An important skill for every business owner or marketer is the ability to successfully run multiple projects at the same time. How to do it without being overwhelmed? In this quick tips episode, Laura Kukemelk shares the 5 steps to effective project management.
Running multiple projects at the same time requires the use of specific knowledge, skills, tools and techniques to deliver something of value to people. And no, it does not require multitasking, just good planning, some discipline and excellent follow-up processes.
Ultimately, you are the one in charge of your time and your work results! Don’t leave these things to chance and don’t just count on your memory, as sooner or later, it is likely to let you down.
So, in today’s episode, let’s go over the 5 steps for effective project management.
- Step number 1 is simple. Before any big project, take some time to break it down into actionable steps, achievable goals and scheduled activities. If it’s an ongoing project, break it down into a 1-month plan. Ideally use project management or planning softwares such as Trello, Toggl Plan, Monday.com, Asana, Scoro or similar. Determine each team members’ responsibilities, use labels (e.g. project status) and due dates. Make sure that everybody is on the same page about where we organize our documents, where we communicate etc.
- Step number 2. Once you have your plan set up, it is important to define success metrics or the KPIs (Key Performance Indicators). How do you know if your project was successful or if your activities are fruitful? Schedule a time every month or week to fill in the metrics table & then set up a Google Data Studio to visualize your data. By the way, I have talked about Google Data Studio, its advantages and how to set it up in previous episodes called "How to set up Google Data Studio?" and "3 reasons to visualize your marketing metrics with Google Data Studio" as well, so make sure to find those episodes too.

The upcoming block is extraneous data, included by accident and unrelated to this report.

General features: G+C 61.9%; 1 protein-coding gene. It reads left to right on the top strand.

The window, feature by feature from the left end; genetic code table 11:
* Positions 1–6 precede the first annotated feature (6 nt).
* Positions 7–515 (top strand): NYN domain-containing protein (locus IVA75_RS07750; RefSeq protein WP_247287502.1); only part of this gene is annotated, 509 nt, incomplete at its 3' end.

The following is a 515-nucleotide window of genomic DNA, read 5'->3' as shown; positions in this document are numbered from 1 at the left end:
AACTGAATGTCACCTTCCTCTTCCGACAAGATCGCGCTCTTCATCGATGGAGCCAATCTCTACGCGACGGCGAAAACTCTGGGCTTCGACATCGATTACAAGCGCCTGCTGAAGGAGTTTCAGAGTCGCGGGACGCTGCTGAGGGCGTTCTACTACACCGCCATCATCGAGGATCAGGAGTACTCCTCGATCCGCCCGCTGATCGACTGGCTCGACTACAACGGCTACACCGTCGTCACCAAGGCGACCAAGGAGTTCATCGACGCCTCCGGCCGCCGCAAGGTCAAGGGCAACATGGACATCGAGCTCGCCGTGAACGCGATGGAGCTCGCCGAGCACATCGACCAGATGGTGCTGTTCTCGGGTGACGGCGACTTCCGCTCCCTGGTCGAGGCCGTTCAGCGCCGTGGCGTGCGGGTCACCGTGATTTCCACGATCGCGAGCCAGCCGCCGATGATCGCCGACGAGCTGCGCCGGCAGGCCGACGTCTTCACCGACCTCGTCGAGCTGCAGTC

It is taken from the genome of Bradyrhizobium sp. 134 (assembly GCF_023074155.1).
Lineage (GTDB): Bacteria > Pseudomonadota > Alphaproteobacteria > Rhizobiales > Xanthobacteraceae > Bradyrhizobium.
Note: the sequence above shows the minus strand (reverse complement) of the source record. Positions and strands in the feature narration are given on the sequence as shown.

- Step number 3 is to have regular team meetings to check the progress of your team members. For example, a quick 15 minute Follow-Up meeting every morning where each team member can share what they did yesterday, what they plan to do today and whether they have any questions. If daily meetings are too much, another option is to have a weekly longer meeting where you can dive deeper into different tasks. The key is to keep yourself and your team accountable and to prevent any miscommunication. These meetings are also the perfect time to update the plan you created in step 1.
- Step number 4 is a tricky one for many. It is to stop doing everything by yourself - you need to leave room for strategic thinking and creativity, otherwise you will start acting and deciding out of lack of time, or you will be the bottleneck that causes delays in deadlines etc. Invest time in training others and delegating, so that you can free up time in the long-run.
- Step number 5 is to manage expectations - for example letting your clients or team members know when they can expect to hear back from you, or when you will be working on it, when you are unavailable etc. Don’t let people assume because that just leads to miscommunication and frustration.
So to wrap it up, for good project management, always start with planning, define your success metrics, hold yourself and your team accountable, learn how to delegate and manage expectations.